“Screw the impossible. We need these people to stop cheapening the impossible by accomplishing it so often. From as far back as Jesus with his loaves and fish, we’ve got plenty of evidence that miracles happen.”

No thanks. I have the opposite problem. I know I am capable of a lot more than I’m currently doing, but I don’t want to blow up my life to accomplish the impossible. I’m plenty busy working on being grateful for what I already have. That’s part of why I kayak. It’s not just a hobby but more akin to something approaching a serious spiritual practice. Paddling connects me to the present moment and helps me overcome my dangerous tendency towards pessimism. It helps me want to get out of bed in the morning, to not discount my own humble life as worthless because it’s not superlative and glitteringly amazing in the way the rampant media makes it seem like everybody’s ought to be.

In other words, kayaking—and outdoor adventure in general—for me is not a means to prove that I can do the impossible; it’s a way of remembering that the possible is good enough. When I’m out kayaking, I’m persistently happy with the world as it is. I become a morning person, always the first one to jump in the lake buck naked and greet the day with a barbaric yawp. Being alive, being outdoors, on any kind of expedition, is an amazing gift.

The true heroes are the ones who celebrate the outdoors in ordinary, mundane ways purely for the love of it; the ones with duct-taped gear that they paid for themselves; the ones who do it when no one is watching.

Daily life is its own adventure

Hearing about these great conquistadors of the useless, with their underlying message of doing everything farther, faster, longer, and better has the opposite effect. It takes me out of the here and now into a dream world of wanting more, into a gnawing midlife frustration with what I haven’t been able to accomplish. The fact that they’re using my favorite medium of adventure to such cross-purposes, in some ubermensch-manifestation of western individualism, galls me. It’s worse than a distraction from the values these activities really have to teach us; it feels like blasphemy.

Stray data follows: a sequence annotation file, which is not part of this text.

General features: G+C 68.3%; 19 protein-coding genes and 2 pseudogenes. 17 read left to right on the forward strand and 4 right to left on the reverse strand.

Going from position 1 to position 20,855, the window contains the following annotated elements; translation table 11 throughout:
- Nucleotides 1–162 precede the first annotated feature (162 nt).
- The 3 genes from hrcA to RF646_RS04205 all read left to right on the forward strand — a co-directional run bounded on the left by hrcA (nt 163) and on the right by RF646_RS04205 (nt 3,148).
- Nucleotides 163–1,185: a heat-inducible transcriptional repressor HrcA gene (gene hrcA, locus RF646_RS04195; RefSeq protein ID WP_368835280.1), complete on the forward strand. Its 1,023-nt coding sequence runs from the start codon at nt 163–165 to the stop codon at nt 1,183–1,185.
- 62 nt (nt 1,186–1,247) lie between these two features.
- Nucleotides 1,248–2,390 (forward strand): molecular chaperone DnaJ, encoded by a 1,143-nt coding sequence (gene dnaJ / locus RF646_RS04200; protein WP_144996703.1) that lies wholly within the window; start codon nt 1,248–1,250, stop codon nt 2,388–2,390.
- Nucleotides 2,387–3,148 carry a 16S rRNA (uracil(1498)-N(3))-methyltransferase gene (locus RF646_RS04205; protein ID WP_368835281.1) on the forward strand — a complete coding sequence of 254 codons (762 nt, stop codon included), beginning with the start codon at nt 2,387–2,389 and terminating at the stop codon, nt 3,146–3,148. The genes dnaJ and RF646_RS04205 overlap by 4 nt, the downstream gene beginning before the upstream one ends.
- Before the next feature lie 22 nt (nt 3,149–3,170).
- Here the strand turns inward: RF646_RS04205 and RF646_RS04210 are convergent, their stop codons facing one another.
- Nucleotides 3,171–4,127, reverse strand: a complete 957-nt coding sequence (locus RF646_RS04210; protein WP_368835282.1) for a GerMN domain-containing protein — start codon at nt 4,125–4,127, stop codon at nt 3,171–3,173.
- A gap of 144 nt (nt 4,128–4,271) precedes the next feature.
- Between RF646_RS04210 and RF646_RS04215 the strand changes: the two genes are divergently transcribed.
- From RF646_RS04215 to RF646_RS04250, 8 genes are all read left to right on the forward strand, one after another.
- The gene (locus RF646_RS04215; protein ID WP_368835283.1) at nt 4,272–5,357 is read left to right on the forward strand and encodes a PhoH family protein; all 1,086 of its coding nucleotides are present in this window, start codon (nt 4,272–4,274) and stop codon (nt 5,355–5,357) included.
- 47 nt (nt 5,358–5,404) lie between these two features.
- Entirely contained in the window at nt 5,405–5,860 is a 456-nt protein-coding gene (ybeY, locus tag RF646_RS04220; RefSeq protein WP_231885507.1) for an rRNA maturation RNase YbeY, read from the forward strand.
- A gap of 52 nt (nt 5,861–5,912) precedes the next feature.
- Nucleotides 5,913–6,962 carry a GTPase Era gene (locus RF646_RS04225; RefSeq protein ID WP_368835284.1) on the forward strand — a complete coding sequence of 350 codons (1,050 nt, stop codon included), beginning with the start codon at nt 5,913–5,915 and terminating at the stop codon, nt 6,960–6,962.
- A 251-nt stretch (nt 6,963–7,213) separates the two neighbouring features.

There’s also plain old jealousy at play. Because I love the outdoors so much, I have a hard time with privileged members of the leisure class seeking adulation for something that I’d kill to be doing myself. They want to go on an expedition and get paid and praised for it? Adventuring is something the rest of us pay to do on our vacations. It’s inherently fun and rewarding and not truly difficult in the way that commuting two hours to a full-time desk job is difficult or feeding a family on minimum wage is difficult—the sorts of soul-crushing grinds that are not only hard in and of themselves, but also garner no accolades.

If you want to go drag a claw foot tub to the summit of Kilimanjaro then you should damn well do it and shut up about it. And I’ll donate to charities for their own sake. Meanwhile, somebody should donate money in honor of all of us who can’t go on an amazing expedition because we’re too busy living our lives.

Tim Shuff is staying put for now. He hopes the views expressed in this article will not prevent you from supporting him on his next expedition. 

Cover of Early Summer 2017 issue of Adventure Kayak MagazineThis article was first published in the Early Summer 2017 issue of Adventure Kayak Magazine. Subscribe to Paddling Magazine’s print and digital editions, or browse the archives.

These swashbucklers make breaking world records seem as easy as crossing the street. | Feature photo: Gabriel Rivett-Carnac



  1. Also it’s good to remember that people who do impossible things are often wealthy enough to be able to afford them. The average income of a Kona triathlete is $247.000 a year. They can afford the bike, the travel, and the divorce attorney.